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Sisters of Charity (Halifax)

1936 was the year that the Diocese of Nelson was created, and it was also the year that the Sisters of Charity, whose head office is in Halifax, NS, came to the Diocese.  Since that time over 140 Sisters have come to minister in the parishes, schools and Seton House of Prayer.

It was in 1936 that the Oblate Fathers, under a mandate from the Department of Indian Affairs, asked the congregation to come to help staff St. Eugene Mission near Cranbrook, and to take up the work of the outgoing Sisters of Providence, working with as many as 150 First Nations students as teachers, housekeepers, caretakers, and nurses.  In 1912, a ‘new’ school was built, considered to be one of the largest and best-equipped in western Canada, but as one of the Sisters put it at the time, it “did not ease the urge to be ‘home’ for the children. Beyond the mission, the Sisters travelled to many towns in the East Kootenays – Cranbrook, Galloway, Grasmere, Moyie, Fort Steele, Kimblerley and Canal Flats – to assist with catechetics and the sacraments with First Nations and non-First Nations Catholics.

In 1965, St. Mary’s School opened in Cranbrook, to serve the children of the parish and the area including those at St. Eugene’s, who commuted to the school for five years until St. Eugene’s was closed in June of 1970.  Some forty Sisters served at the mission for over thirty-four years.  The sisters moved to Cranbrook to work in the school as teachers, librarians, and administrators, and to serve in the two parishes. Sister Gertrude McGovern, presently living in Kelowna, worked as Diocesan Coordinator for adult education and renewal programs for the East Kootenay area at that time.  The Cranbrook house of the Sisters closed in 1994.

Back in 1937, a diocesan priest/pastor replaced the Oblate pastor in Sacred Heart Parish in Kimberley and asked for Sisters of Charity to work in the parish.  A kindergarten was soon underway, music classes were being offered and choirs organized, catechetics taught and catechists trained.  When the convent in Kimberley closed in 1966, some thirty Sisters of Charity had served in the Kimberley area for over twenty-nine years.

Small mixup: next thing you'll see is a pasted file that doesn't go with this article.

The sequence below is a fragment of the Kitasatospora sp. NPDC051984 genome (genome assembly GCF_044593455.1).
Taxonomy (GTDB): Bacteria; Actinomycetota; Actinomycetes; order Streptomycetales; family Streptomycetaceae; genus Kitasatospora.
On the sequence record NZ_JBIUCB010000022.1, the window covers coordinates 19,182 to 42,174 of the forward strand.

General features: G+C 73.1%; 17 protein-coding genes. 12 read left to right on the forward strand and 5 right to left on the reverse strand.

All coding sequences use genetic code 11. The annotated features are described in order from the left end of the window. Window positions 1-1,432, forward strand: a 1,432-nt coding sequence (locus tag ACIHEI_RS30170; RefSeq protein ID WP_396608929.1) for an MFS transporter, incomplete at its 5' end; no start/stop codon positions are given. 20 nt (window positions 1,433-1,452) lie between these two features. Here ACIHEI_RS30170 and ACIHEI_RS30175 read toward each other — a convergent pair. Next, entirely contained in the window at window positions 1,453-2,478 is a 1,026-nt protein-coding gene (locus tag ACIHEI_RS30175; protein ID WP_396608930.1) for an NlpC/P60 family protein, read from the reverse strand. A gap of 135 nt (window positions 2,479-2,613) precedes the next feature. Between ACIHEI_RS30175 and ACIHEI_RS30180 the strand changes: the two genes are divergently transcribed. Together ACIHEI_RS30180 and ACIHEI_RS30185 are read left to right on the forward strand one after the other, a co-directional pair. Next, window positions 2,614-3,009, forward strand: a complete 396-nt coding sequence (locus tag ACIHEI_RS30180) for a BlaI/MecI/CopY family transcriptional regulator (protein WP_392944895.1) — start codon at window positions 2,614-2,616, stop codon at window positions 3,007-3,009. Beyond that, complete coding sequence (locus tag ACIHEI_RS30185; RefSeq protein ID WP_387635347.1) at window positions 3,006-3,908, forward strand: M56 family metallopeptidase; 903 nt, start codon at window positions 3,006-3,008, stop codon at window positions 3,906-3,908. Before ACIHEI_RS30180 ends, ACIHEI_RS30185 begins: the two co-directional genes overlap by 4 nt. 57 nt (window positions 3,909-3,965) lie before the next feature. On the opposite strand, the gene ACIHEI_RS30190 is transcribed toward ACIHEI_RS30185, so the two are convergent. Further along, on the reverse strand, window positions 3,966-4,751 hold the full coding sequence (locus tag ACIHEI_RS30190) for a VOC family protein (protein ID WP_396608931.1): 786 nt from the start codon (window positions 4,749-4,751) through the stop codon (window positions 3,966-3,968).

Two years after arriving in the Diocese, in 1938, the Sisters came to Kelowna. In a Sister of Charity newsletter of the time was this description: “Our work in Kelowna is mainly in the schools…  Our catechetical program is a large one, with an enrolment of almost five hundred students…Other areas of involvement are the Catholic Women’s League, Legion of Mary, and the Voice of the Unborn, and many of us are involved in prayer and bible-study groups…People are receptive and willing to share responsibility in forming the total Christian community…At first, Immaculate Conception Convent was a social service and catechetical centre, but as the schools were built, the sisters served as teachers, administrators, social and pastoral workers.”  In 1992, the Sisters moved from the large convent to a small house on Sutherland Avenue.  In all, from 1938 to 1996, eighty Sisters served from Immaculate Conception Convent.

In 1975, Bishop Emmett Doyle asked Sr. Gertrude McGovern and Sister Lucy Dumont, a Sister of St. Ann, to work in Kelowna in the formation of lay ministries.  The work encompassed home visiting, parish council workshops, marriage preparation courses, adult religious education and courses for young single adults.  However needs elsewhere prompted a change of direction after two years.  In 1974, Bishop Doyle had asked for Sisters to staff a centre, Seton House of Prayer, in the Summerland area which opened in October of that year.  It became a centre for lay ministry groups and the development of prayer and spirituality but the Sisters found time to continue catechetical work as well.  With the need well-established, but unable to build in Summerland, Bishop Doyle purchased property in South Kelowna where St. Elizabeth Seton House of Prayer (named after the founder of the Sisters of Charity) was built and opened in 1986.  The Sisters of Charity from Summerland moved to Kelowna to staff the Centre, which they did until 1991.  Thirteen Sisters of Charity ministered in St. Elizabeth Seton House of Prayer over a twenty-year period.

A number of Sisters of Charity worked out of Nelson, the church headquarters of the Diocese.  Sr. Katherine Meagher was the first, coming in 1976 as the Chancellor of the Diocese, and director of the Marriage Tribunal.  In 1978, Sr. Phyllis Giroux came to Nelson to set up a Diocesan Communications Office, working in that capacity for five years.  She returned to assist with the Diocesan Synod of 1989, and in 2010 returned to work in the Bishop’s Office when the Catholic Pastoral Centre was established in Kelowna.  Sr. Maria Santos served as Diocesan Archivist for a number of years, and Sr. Anne Harvey facilitated the Diocesan Synod in 1989.

Since 1996, Associates of the Sisters of Charity, local women and men who find in themselves resonating with the spirit and work of the Sisters, have partnered with the Sisters to grow in their faith and understanding, and to serve needs in Summerland and in Kelowna.

The opening of the Catholic Pastoral Centre, housing administrative offices for the Diocese, took place in July 2011, the year of the 75th Anniversary of the Sisters of Charity in the Diocese.  At that time, a stained glass window honouring St. Elizabeth Seton and the Sisters of Charity was installed in St. Charles Garnier Church.  Three Sisters of Charity remain in the Diocese today:  Sr. Gertrude McGovern, in retirement in Kelowna, Sr. Phyllis Giroux, working in the Bishop’s Office and Sr. Elaine Biollo, working as Director of Faith Formation for the Diocese.  The work of over 140 Sisters of Charity, and their Associates, is still bearing fruit in the Diocese of Nelson, celebrating the Year of Consecrated Life, 2015.

By Phyllis Giroux SC